The Harvard Center for Green Buildings and Cities (CGBC) retrofitted its headquarters, a pre-1940s house in Cambridge, MA, into a first-of-its-kind test case to demonstrate unprecedented levels of building efficiency and promote substantial shifts in the design and operation of existing buildings. Dubbed “HouseZero,” the project aims to prove that ultra-efficient retrofits can, indeed, be achieved and replicated by coupling current technologies with better design. Targeting the most rigorous efficiency standards ever achieved by a retrofit, the building has the following performance goals:
- 1. Almost zero energy required for heating and cooling
- 2. 100% natural ventilation
- 3. 100% daylight autonomy
- 4. Zero carbon emissions, including embodied energy in materials
All components of the building are sensor-ed to generate data that will allow the building to adjust itself and fuel CGBC research focused on actual data and simulated environments. The building also features a flexible, highly-controlled and monitored experimental lab that is hardwired to the building’s energy exchange system. Because the lab is connected to an ultra-efficient structure, this space allows for the testing, swapping, and optimization of new, intelligent technologies, façades, and materials to inspire the next generation of ultra-efficient buildings.
Click photos below to view:
This demonstration project attempts to address the global environmental challenge of climate change by focusing on inefficient existing buildings, which account for vast amounts of energy use and carbon pollution worldwide. In the United States, building stock is responsible for around 40% energy consumption—housing is typically 18-23% of that. While numerous new buildings have achieved net-zero or positive-energy performance goals, the retrofit potential of the current U.S. building stock has not been thoroughly explored.
As such, the CGBC intends to demonstrate that by coupling current technologies with better design, retrofits of our existing building stock can achieve rigorous energy efficiency goals. By retrofitting the current residential building stock in the United States to achieve even some of HouseZero’s radical efficiency standards, we can achieve significant energy savings, which will translate into billions of dollars in savings per year.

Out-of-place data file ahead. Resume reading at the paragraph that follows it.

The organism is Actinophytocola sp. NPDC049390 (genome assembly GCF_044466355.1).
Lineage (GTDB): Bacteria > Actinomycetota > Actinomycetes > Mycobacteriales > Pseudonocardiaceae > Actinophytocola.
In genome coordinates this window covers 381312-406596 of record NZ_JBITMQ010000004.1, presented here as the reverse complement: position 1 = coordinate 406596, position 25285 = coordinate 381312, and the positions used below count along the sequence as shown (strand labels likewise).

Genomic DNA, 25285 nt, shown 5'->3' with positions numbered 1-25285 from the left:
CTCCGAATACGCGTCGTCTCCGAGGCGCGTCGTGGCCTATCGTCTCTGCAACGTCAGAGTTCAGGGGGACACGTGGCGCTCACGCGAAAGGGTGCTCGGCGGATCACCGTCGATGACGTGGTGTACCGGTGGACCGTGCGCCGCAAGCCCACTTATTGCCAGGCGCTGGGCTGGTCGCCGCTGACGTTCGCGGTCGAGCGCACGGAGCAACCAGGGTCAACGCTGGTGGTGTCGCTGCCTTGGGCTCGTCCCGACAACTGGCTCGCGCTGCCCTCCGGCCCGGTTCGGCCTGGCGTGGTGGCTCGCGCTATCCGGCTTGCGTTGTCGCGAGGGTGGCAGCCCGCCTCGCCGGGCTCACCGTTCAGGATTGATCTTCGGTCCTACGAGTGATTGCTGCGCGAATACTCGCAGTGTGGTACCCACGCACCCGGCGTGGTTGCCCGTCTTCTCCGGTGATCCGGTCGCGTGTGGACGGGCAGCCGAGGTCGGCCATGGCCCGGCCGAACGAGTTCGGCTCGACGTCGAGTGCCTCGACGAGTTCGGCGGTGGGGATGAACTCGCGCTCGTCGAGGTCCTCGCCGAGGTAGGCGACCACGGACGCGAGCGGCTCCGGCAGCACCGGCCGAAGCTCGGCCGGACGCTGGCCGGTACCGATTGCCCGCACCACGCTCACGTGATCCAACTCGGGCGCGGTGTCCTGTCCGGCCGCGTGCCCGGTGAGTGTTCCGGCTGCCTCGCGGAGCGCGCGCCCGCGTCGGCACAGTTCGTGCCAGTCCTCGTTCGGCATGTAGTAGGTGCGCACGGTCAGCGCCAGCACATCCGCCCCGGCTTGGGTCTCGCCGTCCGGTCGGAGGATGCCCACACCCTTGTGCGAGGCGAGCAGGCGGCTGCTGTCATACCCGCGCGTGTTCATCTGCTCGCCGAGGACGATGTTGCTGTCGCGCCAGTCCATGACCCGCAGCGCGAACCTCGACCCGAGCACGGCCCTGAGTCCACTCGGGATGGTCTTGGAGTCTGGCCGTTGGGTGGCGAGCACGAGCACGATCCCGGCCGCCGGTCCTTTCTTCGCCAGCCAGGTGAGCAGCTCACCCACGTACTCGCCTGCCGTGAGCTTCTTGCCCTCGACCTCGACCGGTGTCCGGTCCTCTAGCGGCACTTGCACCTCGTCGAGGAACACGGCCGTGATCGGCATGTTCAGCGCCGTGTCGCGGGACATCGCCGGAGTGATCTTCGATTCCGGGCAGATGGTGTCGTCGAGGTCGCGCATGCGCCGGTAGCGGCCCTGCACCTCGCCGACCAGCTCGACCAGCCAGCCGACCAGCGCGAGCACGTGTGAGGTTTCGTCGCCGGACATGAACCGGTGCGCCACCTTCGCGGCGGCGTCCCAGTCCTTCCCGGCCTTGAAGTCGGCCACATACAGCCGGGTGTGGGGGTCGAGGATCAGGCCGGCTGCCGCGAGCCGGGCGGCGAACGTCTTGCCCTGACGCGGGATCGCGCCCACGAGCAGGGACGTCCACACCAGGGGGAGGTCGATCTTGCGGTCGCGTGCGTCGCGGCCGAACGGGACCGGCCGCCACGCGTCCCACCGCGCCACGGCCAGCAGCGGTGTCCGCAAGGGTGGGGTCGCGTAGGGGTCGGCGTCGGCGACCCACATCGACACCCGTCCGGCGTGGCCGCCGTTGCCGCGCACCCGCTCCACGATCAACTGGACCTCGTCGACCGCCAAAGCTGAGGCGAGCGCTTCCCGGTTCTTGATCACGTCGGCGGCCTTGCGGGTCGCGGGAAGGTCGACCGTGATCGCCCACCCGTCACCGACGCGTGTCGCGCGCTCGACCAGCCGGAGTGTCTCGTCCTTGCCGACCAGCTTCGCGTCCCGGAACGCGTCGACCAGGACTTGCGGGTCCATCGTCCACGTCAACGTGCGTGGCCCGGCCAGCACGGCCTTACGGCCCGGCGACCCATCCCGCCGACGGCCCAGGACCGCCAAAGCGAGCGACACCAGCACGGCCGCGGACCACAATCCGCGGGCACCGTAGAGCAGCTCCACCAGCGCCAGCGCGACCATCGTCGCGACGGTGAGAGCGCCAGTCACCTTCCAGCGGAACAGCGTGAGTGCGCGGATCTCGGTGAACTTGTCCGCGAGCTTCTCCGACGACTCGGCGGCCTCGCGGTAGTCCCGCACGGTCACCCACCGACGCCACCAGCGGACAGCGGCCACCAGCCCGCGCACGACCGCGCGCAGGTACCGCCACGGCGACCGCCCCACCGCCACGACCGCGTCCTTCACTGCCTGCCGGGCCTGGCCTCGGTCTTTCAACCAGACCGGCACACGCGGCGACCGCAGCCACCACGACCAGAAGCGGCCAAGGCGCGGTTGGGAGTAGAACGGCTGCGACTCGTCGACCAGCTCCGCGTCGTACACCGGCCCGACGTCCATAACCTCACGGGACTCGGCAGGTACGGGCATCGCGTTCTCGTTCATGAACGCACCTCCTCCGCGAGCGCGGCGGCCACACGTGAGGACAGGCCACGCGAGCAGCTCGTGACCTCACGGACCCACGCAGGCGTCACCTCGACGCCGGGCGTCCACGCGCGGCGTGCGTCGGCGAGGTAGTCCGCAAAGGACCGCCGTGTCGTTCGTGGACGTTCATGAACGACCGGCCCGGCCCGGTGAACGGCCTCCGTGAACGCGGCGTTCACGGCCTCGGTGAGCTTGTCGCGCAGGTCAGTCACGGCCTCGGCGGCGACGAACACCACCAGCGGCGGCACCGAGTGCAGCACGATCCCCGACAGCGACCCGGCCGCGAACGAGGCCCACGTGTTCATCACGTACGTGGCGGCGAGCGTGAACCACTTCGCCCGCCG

Some of HouseZero’s upgrades are solely required to transform the house into a functional office for up to 40 researchers and staff, but most enhancements to the existing house are viewed through the lens of the home renovation market. The CGBC believes that the best ideas should be transferable to other homeowners as a recipe for significant energy and carbon use improvements to their existing structures without costly or wasteful tear-downs. While a homeowner may not be able to implement every aspect of HouseZero, applying one or more of its components could positively impact its environment, the health of its occupants, and building operating costs.
HouseZero aims to rethink the conventions of building design and operation to fundamentally redefine how a home connects with and responds to its environment. Rather than approaching the house as a “sealed box,” the building envelope and materials of HouseZero are designed to interact with the seasons and the exterior environment in a more natural way. Much like a layered approach to clothing, the house is meant to adjust itself seasonally, and even daily, to reach thermal comfort targets.
The use of natural ventilation can substantially reduce energy use and improve thermal comfort. As such, several fundamental design decisions focused on our ability to harness this potential full-time. This presented a significant challenge as reliance on our external environment adds increased levels of uncertainty (while traditional HVAC systems allow us to reliably monitor temperature and air-flow). CGBC-driven advances in energy modeling allowed us to more accurately predict the natural ventilation potential of our local environment, which ultimately allowed our designers to make more informed decisions.
We fully replaced the HVAC system using a different paradigm which relies on additions of thermal mass and radiant surfaces throughout the house. A geothermal heat pump was installed for peak (extreme) conditions. Natural ventilation is used to adjust heating and cooling needs throughout the house as required and other materials will help to control fluctuations in humidity by naturally absorbing and releasing moisture in the air. Artificial lighting isn’t used during daylight hours because the design of the house is optimized to maximize daylight use and passive solar practices in each space. In other words, whenever daylight is available outside, natural daylight is provided inside the building. Solar strategies are employed to protect direct sun during peak summer loading periods, take in the maximum amount of indirect solar (all seasons) and allow direct winter sun to penetrate the interior of the house to a maximum depth.
With the goal of promoting lifelong efficiency, productivity and quality of life for occupants, the structure is designed to be durable, functional, flexible, and comfortable. It models a healthy indoor environment with natural light, pleasing acoustics, and zero off gassing materials. HouseZero also uses materials that are all typically low-impact, and recyclable wherever possible with extremely low life-cycle costs.